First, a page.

Over the past year, the Holy Spirit keeps bringing me back to the Beatitudes from Jesus’ Sermon on the Mount (Matthew 5:1-12). The Beatitudes are essentially the character resume for every single Christian and follower of Jesus. Often these 8 Beatitudes are approached as a buffet of potential character qualities for the believer, but wrongly so. They are, in fact, a package deal. Granted, they might not always be reflected in our lives as we continue to struggle with sin, but Jesus sets a high bar for His followers (see Matt 5:20). 8 character requirements, with 8 accompanying precious promises, and the overarching reality that this is where true “happiness” is found (blessed can be translated happy here). So why does God continue to impress these upon my heart in this season? I have identified a few likely reasons for this after much reflection, but the most glaring seems to be found in v. 5:

“Blessed are the meek, for they shall inherit the earth.”

What comes to mind when you see that word, “meek?’ My concern is that often meekness is thought of as synonymous to weakness. It is not a word that is frequently used in our culture, and certainly not in the upper-tier hierarchies of our society. How often have you heard a political candidate praised for their meekness? A tremendously successful CEO? A stand-out athlete? Unfortunately, meekness as a character descriptor seems to be mostly obsolete. And yet, it stands as written in the authoritative Word of God as a forever marker of followers of Jesus, and it’s return to the forefront of what we aspire to and what is seen as admirable is crucial to the wellbeing of our society. As long as Jesus’ disciples are on the earth, they are to be marked by meekness.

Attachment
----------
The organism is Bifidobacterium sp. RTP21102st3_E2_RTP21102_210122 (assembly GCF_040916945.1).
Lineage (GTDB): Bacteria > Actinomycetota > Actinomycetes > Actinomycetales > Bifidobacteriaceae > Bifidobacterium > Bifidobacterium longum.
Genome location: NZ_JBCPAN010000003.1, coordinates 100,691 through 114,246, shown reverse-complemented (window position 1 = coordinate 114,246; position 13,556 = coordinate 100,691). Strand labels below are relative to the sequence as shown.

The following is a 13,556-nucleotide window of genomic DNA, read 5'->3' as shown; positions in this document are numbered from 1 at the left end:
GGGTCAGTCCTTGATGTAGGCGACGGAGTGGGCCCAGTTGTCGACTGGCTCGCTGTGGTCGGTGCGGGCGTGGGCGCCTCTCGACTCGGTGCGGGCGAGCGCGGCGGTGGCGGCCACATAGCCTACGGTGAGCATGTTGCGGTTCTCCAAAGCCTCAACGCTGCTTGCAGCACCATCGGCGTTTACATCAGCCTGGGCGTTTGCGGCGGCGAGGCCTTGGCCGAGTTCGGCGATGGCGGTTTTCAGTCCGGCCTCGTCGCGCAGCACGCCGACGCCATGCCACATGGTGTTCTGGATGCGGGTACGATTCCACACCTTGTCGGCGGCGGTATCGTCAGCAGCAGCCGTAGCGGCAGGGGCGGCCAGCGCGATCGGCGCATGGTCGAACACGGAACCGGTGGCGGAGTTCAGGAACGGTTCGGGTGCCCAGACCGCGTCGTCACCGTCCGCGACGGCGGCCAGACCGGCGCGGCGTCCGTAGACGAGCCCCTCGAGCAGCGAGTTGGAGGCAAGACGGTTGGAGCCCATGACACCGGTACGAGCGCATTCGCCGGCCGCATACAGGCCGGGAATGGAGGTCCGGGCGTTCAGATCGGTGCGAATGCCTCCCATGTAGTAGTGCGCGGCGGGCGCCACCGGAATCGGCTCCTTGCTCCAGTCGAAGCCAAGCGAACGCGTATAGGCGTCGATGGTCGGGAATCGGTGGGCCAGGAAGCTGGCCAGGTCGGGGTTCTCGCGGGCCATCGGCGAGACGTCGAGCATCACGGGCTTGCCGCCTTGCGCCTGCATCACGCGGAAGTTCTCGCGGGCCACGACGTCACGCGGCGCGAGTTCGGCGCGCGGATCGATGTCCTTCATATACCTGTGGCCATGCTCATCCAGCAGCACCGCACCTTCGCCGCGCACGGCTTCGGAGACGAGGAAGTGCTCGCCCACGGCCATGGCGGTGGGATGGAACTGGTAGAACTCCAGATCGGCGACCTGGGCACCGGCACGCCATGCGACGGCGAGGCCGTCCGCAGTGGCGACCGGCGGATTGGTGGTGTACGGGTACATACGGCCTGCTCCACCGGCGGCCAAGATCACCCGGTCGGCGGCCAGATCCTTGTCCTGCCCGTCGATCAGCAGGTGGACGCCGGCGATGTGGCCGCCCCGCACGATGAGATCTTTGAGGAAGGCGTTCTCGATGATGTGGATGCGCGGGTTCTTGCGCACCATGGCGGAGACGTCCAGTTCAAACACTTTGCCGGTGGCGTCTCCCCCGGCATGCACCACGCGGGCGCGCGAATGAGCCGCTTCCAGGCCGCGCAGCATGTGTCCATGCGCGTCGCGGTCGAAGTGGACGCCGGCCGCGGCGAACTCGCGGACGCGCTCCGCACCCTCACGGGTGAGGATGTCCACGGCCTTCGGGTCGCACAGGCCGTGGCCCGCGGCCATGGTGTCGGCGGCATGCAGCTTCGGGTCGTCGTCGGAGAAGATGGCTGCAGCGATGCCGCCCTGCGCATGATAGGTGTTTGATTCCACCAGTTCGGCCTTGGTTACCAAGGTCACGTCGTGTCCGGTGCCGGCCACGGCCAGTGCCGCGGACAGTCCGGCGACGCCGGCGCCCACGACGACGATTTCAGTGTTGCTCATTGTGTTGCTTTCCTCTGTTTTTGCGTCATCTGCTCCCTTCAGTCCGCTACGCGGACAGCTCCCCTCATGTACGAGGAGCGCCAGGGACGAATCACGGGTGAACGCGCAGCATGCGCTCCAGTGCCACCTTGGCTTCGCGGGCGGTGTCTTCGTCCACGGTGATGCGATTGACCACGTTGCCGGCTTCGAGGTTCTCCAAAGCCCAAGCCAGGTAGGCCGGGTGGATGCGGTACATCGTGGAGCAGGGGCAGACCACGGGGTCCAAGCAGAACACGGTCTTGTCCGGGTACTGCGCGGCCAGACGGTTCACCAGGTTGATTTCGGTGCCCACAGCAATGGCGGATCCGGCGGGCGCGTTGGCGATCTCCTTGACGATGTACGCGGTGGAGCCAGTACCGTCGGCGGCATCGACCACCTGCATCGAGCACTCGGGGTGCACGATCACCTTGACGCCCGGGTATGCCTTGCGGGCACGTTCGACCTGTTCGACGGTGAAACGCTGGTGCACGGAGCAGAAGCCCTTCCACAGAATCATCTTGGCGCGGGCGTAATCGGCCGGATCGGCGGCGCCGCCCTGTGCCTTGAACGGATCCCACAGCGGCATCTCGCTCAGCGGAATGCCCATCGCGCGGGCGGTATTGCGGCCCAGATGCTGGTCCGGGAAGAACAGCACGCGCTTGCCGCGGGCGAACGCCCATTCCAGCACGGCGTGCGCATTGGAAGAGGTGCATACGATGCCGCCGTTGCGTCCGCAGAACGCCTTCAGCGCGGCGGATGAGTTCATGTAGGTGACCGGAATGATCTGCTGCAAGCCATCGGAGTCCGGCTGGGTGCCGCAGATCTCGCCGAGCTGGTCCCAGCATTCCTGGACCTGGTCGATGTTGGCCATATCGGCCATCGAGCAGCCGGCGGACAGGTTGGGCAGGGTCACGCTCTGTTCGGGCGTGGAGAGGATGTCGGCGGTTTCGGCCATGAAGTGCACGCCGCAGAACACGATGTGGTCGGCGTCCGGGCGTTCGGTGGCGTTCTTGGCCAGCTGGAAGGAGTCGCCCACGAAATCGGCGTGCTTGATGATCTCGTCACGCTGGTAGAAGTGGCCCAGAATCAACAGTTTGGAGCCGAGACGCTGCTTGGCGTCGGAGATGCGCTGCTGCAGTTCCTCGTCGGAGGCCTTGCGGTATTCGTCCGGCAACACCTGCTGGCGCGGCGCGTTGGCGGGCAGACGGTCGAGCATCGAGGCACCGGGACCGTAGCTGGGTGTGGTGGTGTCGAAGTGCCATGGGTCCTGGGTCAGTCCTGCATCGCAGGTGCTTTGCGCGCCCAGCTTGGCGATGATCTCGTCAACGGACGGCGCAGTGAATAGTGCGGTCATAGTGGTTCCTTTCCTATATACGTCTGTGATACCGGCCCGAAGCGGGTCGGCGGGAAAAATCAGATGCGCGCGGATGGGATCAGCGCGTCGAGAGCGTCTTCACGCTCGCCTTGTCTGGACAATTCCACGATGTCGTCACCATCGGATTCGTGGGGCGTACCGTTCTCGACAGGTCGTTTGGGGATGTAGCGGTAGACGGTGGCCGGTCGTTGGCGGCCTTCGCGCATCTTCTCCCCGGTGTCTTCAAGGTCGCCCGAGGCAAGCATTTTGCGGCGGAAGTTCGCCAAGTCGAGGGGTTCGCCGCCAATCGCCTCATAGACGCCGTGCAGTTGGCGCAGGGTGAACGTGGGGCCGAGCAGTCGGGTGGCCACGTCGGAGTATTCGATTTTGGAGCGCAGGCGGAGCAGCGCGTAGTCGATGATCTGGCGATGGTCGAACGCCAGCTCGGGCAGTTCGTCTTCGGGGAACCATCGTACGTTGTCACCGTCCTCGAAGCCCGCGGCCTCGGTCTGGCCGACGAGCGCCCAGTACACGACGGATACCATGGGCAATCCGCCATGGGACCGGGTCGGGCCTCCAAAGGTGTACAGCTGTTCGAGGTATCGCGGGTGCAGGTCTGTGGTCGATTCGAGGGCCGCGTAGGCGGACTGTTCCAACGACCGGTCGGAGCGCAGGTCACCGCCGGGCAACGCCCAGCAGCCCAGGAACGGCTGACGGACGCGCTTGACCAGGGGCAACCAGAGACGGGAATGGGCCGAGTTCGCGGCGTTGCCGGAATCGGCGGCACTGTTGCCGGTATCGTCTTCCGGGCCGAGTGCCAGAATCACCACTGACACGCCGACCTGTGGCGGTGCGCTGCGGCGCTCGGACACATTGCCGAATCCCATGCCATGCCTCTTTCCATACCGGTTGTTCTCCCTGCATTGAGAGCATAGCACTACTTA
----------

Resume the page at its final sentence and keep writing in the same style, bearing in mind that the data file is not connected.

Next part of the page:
What is meekness, then? Contrary to what is often thought, meekness is nowhere near weakness. In fact, there is an implicit acknowledgement of strength in meekness. Meekness is the laying aside of one’s own strength, desires, or rights, in order to serve another. Jesus not only teaches us about and commands meekness, He modeled it perfectly:

“Have this mind among yourselves, which is yours in Christ Jesus, who, though he was in the form of God, did not count equality with God a thing to be grasped, but emptied himself, by taking the form of a servant, being born in the likeness of men. And being found in human form, he humbled himself by becoming obedient to the point of death, even death on a cross” (Philippians 2:5-8).

Here, then, we find two important truths for the Christian to grasp in our journey to understand and incarnate meekness: We must take an active role in our pursuit of meekness (“Have this mind among yourselves”), and Jesus has given us everything we need for meekness (“which is yours in Christ Jesus”). Elsewhere, we are called to renew our minds from a worldly perspective to that of our heavenly reality (Romans 12:2), and meekness certainly calls us to task in this way. Move away from self-reliance. From self-gratification. From self-promotion. From self-defense. None of these are consistent with our new identity in Jesus. Move toward self-forgetfulness. Toward selfless sacrifice. Toward honoring the other. If this sounds rightfully challenging, then you are in good company!